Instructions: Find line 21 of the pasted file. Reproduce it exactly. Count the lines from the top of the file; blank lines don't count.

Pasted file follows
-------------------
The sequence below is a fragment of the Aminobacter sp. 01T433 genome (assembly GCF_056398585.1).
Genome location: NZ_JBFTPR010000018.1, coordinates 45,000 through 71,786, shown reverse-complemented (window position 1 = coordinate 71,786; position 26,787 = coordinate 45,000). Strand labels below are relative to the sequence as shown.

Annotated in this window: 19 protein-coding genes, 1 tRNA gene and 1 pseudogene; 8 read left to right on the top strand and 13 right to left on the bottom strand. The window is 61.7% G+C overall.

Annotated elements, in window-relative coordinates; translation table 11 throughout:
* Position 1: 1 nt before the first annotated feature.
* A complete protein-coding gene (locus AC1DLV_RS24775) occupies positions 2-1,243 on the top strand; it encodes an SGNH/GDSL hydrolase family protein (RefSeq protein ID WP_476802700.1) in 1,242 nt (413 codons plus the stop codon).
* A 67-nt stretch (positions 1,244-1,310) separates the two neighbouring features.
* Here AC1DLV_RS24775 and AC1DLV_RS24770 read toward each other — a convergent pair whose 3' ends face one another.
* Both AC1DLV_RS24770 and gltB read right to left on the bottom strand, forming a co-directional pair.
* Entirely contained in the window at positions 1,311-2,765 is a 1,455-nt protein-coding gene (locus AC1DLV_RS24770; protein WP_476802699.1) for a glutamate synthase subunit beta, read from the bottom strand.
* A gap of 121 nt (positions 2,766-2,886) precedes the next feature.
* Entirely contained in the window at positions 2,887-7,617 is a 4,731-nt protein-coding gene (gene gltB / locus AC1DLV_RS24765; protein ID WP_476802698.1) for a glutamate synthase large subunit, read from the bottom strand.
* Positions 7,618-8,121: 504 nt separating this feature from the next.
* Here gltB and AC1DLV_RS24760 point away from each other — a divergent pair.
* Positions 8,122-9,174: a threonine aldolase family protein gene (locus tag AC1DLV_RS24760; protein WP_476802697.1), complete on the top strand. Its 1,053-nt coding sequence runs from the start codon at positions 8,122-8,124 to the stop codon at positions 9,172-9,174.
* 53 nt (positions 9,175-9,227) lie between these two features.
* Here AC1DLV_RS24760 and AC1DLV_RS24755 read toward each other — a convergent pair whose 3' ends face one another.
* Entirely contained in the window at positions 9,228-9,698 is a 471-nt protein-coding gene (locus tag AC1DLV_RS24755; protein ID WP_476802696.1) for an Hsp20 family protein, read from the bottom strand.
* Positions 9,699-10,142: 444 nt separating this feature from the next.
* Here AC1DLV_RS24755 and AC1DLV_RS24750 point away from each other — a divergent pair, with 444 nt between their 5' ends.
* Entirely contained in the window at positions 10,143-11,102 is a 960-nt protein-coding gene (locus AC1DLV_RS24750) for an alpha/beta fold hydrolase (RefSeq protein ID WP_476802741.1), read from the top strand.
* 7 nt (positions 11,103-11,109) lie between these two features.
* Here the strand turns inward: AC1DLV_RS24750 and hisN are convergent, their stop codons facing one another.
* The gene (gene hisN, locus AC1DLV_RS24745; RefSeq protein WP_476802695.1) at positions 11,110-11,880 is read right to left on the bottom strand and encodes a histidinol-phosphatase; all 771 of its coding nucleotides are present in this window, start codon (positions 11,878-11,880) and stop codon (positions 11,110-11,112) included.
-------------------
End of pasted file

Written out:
* Entirely contained in the window at positions 10,143-11,102 is a 960-nt protein-coding gene (locus AC1DLV_RS24750) for an alpha/beta fold hydrolase (RefSeq protein ID WP_476802741.1), read from the top strand.